make sure that your contract allows you to regain direct control of product. Distribution alliances e.• Consortia are groups of small or medium-sized organizations that group together to market related.g. or sometimes unrelated products in international markets. Research and Development (R&D) arrangements. expertise. Trading companies were started when some nations decided that they wished to have overseas colonies. Spanish and Portuguese colonies. Therefore they have an incentive to market products and to make a profit from them. and market on your behalf in a particular country. Turkey. Toyota Ayago is also marketed as a Citroen and a Peugeot. Turnkey contracts and contract manufacturing.g. Strategic Alliances (SA) Strategic alliances is a term that describes a whole series of different relationships between companies that market internationally. Distributors are similar to agents. and infact most facets that are needed to operate in an overseas market. They tend to be expensive to recruit.for example. concepts. Otherwise pros and cons are similar to those of international agents. Agents might also represent your competitors . Agents are a low-cost. They date back to an imperialist past that some nations might prefer to forget e.so beware conflicts of interest. Marketing agreements. to the franchisee. brand and/or expertise. retain and train. the British. Today they exist as mainstream businesses that use traditional business relationships as part of their competitive advantage. Of course you need to set targets since you never know the level of commitment of your agent. Coffee Republic and McDonald's Restaurants. Sometimes the relationships are between competitors. • Licensing Licensing includes franchising. They often include a the training and development of key employees where skills are sparse . iPhone was initially marketed by O2 in the United Kingdom. • International Agents and International Distributors Agents are often an early step into international marketing. Toyota's car plant in Adapazari. Franchising involves the organization (franchiser) providing branding. Turnkey contracts are major strategies to build large plants. You would not own the plant once it is handed over. agents are individuals or organizations that are contracted to your business. .g. Examples include Dominos Pizza. Management tends to be controlled by the franchiser. They rarely take ownership of products. Agents usually represent more than one organization. and more commonly take a commission on goods sold. If you intend to globalize. but low-control option. • • Licensing is where your own organization charges a fee and/or royalty for the use of its technology. with the main difference that distributors take ownership of the goods. Put simply. French. There are many examples including: • • • • Shared manufacturing e.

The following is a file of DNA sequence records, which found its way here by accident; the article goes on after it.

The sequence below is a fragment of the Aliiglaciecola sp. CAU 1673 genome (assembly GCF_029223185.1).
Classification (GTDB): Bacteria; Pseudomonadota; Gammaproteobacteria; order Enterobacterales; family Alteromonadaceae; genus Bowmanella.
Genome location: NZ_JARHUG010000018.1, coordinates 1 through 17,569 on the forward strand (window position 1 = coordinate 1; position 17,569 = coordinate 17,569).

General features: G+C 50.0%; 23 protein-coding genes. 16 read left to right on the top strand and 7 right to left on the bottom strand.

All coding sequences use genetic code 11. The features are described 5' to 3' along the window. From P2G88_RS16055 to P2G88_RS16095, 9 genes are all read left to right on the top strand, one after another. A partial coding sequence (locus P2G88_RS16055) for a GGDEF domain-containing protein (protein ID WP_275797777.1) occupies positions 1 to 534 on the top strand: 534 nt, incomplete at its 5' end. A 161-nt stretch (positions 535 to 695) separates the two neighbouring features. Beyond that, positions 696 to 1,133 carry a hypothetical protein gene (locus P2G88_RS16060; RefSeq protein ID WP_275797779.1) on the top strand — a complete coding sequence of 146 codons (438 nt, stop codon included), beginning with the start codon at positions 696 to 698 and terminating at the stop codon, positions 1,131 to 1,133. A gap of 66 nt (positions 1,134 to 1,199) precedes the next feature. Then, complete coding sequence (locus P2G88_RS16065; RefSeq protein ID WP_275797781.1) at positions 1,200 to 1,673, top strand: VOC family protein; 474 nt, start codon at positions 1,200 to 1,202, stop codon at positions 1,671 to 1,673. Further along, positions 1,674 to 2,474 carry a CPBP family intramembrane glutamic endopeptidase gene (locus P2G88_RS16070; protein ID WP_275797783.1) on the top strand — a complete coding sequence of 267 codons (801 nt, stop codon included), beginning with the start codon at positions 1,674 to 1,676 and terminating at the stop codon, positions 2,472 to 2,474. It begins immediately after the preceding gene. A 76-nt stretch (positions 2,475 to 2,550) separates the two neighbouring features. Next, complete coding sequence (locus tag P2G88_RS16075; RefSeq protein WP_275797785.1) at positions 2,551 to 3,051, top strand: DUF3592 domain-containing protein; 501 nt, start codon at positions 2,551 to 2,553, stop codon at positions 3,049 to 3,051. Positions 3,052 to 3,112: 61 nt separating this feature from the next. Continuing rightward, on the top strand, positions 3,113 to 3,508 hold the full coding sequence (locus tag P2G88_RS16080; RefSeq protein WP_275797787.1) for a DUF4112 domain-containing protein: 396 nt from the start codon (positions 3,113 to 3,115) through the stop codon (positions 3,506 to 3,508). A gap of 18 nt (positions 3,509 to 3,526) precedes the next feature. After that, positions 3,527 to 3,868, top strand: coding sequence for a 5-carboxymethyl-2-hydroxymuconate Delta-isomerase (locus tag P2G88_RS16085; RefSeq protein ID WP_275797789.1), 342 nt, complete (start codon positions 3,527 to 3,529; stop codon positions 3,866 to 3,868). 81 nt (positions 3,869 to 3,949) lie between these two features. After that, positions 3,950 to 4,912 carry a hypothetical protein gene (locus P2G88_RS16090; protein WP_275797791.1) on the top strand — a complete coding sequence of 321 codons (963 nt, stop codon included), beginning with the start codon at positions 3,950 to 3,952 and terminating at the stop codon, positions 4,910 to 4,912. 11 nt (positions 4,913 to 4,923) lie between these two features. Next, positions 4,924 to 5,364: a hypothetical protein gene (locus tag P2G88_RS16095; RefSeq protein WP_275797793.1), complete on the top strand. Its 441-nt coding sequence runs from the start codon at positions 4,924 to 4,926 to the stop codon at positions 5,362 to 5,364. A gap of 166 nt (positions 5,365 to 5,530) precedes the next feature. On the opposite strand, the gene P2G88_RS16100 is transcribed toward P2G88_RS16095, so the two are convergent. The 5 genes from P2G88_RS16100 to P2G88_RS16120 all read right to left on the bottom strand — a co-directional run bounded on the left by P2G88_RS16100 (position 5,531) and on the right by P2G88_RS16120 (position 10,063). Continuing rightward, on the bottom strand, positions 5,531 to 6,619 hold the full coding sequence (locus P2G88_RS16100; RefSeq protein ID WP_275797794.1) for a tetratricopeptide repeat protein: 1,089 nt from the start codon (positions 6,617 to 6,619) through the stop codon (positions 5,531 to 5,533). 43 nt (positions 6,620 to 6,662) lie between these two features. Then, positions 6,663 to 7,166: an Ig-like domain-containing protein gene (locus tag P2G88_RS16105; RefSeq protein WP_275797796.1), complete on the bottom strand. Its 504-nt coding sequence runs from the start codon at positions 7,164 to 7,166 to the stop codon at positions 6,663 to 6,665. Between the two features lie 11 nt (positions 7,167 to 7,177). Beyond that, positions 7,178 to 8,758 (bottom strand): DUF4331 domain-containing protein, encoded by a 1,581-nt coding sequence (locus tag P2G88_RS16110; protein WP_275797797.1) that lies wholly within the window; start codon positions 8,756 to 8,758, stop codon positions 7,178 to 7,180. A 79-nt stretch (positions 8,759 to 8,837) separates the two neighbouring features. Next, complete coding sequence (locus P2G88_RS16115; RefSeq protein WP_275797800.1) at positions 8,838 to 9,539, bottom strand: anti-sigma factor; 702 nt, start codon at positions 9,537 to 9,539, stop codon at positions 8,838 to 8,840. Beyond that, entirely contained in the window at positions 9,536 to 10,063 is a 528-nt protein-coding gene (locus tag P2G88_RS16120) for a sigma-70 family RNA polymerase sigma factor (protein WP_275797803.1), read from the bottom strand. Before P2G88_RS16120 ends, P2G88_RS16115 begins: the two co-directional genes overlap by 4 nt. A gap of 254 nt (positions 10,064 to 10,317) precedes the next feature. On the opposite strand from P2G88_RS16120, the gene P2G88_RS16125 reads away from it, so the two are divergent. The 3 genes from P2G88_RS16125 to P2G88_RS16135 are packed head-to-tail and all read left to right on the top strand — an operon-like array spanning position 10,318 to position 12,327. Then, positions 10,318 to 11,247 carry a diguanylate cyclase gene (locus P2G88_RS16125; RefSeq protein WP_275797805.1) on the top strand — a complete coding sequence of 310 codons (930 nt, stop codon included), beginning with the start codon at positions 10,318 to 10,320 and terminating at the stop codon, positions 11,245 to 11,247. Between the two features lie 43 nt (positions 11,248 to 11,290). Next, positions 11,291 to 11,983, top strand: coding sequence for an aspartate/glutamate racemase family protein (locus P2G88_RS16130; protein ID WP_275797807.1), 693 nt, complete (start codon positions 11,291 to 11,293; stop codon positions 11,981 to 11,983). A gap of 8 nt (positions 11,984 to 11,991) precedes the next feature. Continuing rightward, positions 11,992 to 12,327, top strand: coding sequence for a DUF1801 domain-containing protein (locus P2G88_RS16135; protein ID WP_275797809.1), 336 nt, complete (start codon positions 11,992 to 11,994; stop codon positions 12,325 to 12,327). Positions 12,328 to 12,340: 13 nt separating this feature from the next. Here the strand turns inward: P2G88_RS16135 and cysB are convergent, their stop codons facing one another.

This can be a new-build. However. You also will gain local market knowledge and be able to adapt products and services to the needs of local consumers. or the company might acquire a current business that has suitable plant etc.e. An International Sales Subsidiary would be similar. and have the same key benefit of course.e. The key benefit is that your business becomes localized you manufacture for customers in the market in which you are trading. reducing the element of risk. companies remain independent and separate. a new company is set up with parties owning a proportion of the new business. Some companies will never trade overseas and so do not go through a single stage. Others will start at a later or even final stage.Essentially. Honda's relationship with Rover in the 1980's.e. The downside is that you take on the risk associated with the local domestic market. Of course some will go through each stage as summarized now: • • • • • Indirect exporting or licensing Direct exporting via a local distributor Your own foreign presences Home manufacture. manufacturing and R&D are most common forms of Joint Venture. Overseas Manufacture or International Sales Subsidiary A business may decide that none of the other options are as viable as actually owning an overseas manufacturing plant i. There are many reasons why companies set up Joint Ventures to assist them to enter a new international market: • • • Access to technology. core competences or management skills. machinery and labor in the overseas market. the organization invests in plant. This is also known as Foreign Direct Investment (FDI). we conclude by considering the Stages of Internationalization. Access to distribution channels. it acts more like a distributor that is owned by your own company. and foreign assembly Foreign manufacture . any business wishing to enter China needs to source local Chinese partners. For example. Joint Ventures (JV) Joint Ventures tend to be equity-based i. and simply export components from the home market (or another country). Of course you could assemble products in the new plant. Internationalization Stages So having considered the key modes of entry into international markets. To gain entry to a foreign market. For example. Strategic Alliances are non-equity based agreements i.